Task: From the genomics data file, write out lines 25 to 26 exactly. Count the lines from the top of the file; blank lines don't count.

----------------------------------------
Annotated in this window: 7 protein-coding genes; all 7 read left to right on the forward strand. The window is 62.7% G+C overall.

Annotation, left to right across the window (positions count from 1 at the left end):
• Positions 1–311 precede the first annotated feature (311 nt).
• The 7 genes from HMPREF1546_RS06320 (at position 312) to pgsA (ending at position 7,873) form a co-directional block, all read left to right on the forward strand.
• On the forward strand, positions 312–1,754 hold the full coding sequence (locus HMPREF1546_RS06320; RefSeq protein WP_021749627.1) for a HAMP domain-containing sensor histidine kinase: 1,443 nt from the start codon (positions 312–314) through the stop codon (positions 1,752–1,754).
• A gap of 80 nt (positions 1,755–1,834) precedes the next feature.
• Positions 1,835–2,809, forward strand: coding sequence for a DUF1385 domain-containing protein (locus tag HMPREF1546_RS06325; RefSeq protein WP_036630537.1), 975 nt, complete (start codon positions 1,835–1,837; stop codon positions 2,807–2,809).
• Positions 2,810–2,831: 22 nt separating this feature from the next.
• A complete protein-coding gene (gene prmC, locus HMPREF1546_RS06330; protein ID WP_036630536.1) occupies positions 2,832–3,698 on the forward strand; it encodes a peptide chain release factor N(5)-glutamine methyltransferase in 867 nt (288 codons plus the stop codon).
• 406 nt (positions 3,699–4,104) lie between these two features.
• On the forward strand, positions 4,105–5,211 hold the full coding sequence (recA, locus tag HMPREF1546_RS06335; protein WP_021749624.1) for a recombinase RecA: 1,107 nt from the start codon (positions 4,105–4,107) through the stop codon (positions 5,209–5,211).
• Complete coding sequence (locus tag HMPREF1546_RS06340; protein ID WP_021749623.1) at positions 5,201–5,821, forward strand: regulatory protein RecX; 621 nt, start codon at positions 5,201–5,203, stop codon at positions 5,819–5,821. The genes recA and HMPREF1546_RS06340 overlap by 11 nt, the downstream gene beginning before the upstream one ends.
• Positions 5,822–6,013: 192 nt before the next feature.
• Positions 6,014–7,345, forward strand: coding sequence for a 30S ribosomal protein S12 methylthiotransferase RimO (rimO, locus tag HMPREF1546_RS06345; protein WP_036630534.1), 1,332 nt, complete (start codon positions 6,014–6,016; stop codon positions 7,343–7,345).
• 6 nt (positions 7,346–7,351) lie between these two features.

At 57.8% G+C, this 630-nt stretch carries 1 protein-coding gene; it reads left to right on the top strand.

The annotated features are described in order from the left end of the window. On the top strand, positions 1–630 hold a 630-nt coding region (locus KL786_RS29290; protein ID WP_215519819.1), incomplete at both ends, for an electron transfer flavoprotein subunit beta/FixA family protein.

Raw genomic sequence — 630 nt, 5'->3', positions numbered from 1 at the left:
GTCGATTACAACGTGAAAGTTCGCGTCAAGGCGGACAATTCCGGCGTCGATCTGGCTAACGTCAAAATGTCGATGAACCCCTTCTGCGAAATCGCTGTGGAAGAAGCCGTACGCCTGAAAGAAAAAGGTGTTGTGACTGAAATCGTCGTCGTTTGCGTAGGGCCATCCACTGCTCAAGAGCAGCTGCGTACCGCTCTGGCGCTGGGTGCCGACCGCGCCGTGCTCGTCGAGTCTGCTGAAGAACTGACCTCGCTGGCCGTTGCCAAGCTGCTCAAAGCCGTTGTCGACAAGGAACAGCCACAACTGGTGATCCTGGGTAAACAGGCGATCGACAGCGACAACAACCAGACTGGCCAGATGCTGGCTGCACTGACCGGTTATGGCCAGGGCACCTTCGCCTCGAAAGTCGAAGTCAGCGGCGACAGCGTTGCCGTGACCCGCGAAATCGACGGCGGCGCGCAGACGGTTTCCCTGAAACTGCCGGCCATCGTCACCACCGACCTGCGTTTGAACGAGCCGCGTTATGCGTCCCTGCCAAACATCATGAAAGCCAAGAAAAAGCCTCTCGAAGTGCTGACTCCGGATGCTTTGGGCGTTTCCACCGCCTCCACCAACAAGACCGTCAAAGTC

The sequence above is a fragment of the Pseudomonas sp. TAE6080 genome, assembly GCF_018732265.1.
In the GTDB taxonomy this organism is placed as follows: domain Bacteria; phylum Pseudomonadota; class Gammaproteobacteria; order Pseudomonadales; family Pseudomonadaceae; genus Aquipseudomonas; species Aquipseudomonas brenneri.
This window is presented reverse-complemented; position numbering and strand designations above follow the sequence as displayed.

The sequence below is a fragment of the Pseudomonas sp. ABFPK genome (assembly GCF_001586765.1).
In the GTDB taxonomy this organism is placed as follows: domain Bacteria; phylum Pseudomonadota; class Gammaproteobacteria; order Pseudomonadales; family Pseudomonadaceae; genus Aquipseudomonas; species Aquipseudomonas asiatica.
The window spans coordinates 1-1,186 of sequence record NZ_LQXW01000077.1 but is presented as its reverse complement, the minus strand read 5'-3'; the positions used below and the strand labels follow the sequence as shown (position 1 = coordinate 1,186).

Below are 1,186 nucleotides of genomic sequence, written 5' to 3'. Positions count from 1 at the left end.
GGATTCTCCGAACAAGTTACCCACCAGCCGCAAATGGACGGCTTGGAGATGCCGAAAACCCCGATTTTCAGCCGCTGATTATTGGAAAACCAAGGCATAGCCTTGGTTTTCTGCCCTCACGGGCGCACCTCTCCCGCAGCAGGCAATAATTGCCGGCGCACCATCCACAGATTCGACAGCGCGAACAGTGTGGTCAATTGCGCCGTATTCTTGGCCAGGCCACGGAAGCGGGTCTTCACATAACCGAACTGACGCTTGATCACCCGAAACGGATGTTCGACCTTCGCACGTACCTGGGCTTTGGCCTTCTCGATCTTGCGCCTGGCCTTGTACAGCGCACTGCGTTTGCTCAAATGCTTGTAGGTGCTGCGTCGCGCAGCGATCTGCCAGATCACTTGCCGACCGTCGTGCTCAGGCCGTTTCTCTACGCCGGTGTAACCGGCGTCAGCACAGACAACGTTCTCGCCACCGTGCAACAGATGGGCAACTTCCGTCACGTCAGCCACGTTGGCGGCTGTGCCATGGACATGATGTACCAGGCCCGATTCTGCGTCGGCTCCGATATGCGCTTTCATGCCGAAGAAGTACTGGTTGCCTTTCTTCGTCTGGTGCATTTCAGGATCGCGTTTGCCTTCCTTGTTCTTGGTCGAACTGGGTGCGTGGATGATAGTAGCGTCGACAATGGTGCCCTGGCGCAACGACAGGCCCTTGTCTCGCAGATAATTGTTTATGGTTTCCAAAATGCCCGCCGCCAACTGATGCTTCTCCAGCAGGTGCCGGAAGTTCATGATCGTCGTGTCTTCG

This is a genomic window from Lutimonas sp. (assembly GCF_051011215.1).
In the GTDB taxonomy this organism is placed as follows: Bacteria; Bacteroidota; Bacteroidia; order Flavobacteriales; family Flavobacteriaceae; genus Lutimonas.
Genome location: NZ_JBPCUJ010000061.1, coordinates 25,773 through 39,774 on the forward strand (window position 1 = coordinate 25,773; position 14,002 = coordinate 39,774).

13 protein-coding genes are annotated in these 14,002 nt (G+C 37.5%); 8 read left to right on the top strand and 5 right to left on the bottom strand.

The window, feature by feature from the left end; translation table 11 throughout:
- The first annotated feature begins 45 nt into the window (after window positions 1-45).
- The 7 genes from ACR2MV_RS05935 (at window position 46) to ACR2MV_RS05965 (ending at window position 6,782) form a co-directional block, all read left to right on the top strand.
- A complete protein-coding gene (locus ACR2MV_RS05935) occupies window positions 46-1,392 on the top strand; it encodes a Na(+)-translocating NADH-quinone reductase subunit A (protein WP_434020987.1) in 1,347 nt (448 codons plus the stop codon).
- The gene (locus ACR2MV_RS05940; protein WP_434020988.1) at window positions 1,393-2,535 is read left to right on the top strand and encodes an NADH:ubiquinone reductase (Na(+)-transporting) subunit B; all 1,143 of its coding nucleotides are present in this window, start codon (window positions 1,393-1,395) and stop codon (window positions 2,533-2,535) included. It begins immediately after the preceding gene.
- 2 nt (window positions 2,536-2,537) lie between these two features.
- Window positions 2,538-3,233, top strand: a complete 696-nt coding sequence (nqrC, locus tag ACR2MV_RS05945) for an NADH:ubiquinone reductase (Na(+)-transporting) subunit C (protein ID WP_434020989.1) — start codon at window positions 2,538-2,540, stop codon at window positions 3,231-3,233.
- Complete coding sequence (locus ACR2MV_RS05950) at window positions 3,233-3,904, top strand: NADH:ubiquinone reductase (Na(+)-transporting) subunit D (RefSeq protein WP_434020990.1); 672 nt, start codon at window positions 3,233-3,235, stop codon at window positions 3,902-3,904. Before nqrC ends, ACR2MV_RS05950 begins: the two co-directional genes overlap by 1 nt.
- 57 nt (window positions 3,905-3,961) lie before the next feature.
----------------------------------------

The window spans coordinates 1-1,186 of sequence record NZ_LQXW01000077.1 but is presented as its reverse complement, the minus strand read 5'-3'; the positions used below and the strand labels follow the sequence as shown (position 1 = coordinate 1,186).

Below are 1,186 nucleotides of genomic sequence, written 5' to 3'. Positions count from 1 at the left end.